Every week, Dear Prudence answers additional questions from readers, just for Slate Plus members. R. Eric Thomas is filling in as Prudie for Jenée Desmond-Harris while she’s on parental leave. Submit questions here. (It’s anonymous!)
Q. Appreciation or appropriation? My daughter’s first birthday is May 5. We plan to hold a Cinco de Mayo–themed party with food from a local Mexican restaurant, homemade margaritas for the parents, and a few on-theme decorations. No fake mustaches or cheesy fake sombreros. But my husband thinks I’m going a step too far with my next idea.
I want to dress my baby in a traditional Mexican dress. My husband thinks it’s inappropriate to go beyond the food and drinks, and I feel it’s fun and adorable. What do you think?
P.S. I’m aware Cinco de Mayo is really only celebrated in the U.S. due to companies pushing it and is a hotbed for cultural appropriation. I just love Mexican food, margaritas, and the colorful styles. We have zero Hispanic heritage.
A: As I’m sure you know, Cinco de Mayo commemorates Mexico’s victory over the French army at the Battle of Puebla, so I presume that a core part of your daughter’s first birthday will involve a tribute to Gen. Ignacio Zaragoza (perhaps a cake?) and an overview of how the issues at play in the Reform War led to Mexico’s bankruptcy, prompting an invasion by France (perhaps labeling one side of the room “church” and the other side “state”). I’m sure you’ve thought of all of this already. Still, even with all of this thought you’ve put into it, it’s probably wise for you to sit your 1-year-old down and explain to her that she’s going to have to choose another theme for her party. You should explain to her that, while she was born on the fifth of May, she doesn’t have any relation to Mexico and so there isn’t actually any appreciation happening here at all. Tell her that you had intended to put her in traditional Mexican dress but you don’t know whose tradition you’re talking about and so the party is unworkable in every conceivable way.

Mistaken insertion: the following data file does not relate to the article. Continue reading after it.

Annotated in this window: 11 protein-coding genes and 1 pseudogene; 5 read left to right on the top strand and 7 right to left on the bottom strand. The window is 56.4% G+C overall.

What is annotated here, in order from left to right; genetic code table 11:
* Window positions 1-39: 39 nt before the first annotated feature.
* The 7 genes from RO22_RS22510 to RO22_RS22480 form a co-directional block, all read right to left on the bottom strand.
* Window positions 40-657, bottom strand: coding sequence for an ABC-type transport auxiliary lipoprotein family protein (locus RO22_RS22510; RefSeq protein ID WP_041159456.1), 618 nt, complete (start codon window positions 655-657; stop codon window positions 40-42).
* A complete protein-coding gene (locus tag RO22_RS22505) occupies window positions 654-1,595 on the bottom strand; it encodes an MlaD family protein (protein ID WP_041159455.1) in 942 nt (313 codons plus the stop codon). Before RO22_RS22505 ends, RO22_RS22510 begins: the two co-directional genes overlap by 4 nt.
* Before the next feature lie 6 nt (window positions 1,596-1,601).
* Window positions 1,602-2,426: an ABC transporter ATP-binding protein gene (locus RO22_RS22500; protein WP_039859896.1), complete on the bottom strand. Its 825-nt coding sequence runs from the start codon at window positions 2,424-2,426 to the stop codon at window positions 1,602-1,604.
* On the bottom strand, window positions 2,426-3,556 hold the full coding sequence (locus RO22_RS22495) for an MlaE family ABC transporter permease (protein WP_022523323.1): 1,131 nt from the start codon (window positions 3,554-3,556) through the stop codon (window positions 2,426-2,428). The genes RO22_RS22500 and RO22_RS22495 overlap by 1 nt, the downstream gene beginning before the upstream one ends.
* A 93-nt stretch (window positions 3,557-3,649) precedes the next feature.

Would your 1-year-old child be satisfied with a party where you ordered from a local Mexican restaurant because the food is good but the decorations were simply a-child-has-turned-1-themed? See if she’ll go for that. Because the way you’re framing it now, it seems clear that you know that this party isn’t something that meaningfully engages with a culture or heritage but rather just cherry-picks parts that seem fun and adorable as party decor. I’m hard-pressed to understand how the decor you might be planning is more considered or respectful than “fake sombreros,” since you haven’t talked about culture so much as “colorful styles.” Whereas many people choose to have Paw Patrol–themed (or dinosaur-themed or unicorn-themed) parties for their kids, you’re going with Mexico. I think that’s where you went wrong. Please explain to your child that “Mexican” is not the same as Paw Patrol or a unicorn. A culture is not a costume. Hopefully it’s not too late to get a refund on the Zaragoza cake.
We have three kids and a strict rule on birthdays. The kids get needed items (clothes, bikes, books, etc.) and $200 for the party or a big gift. We want to teach our kids the value of money and how to budget. So the kids can get a sleepover or blow-out water park trip. My eldest saved up to get a brand-new gaming system and TV, one that he doesn’t want to share with his little brothers. My husband just wants peace, and I am hesitant to push either way. I am the oldest of five and have firm memories of my private property being wrecked by the younger siblings. (Don’t ask about my first car.) I don’t want to just blindly react either. My younger boys blew their birthdays on expensive outings while my eldest really saved up for this. (We refuse to buy video games for presents.) Can you help?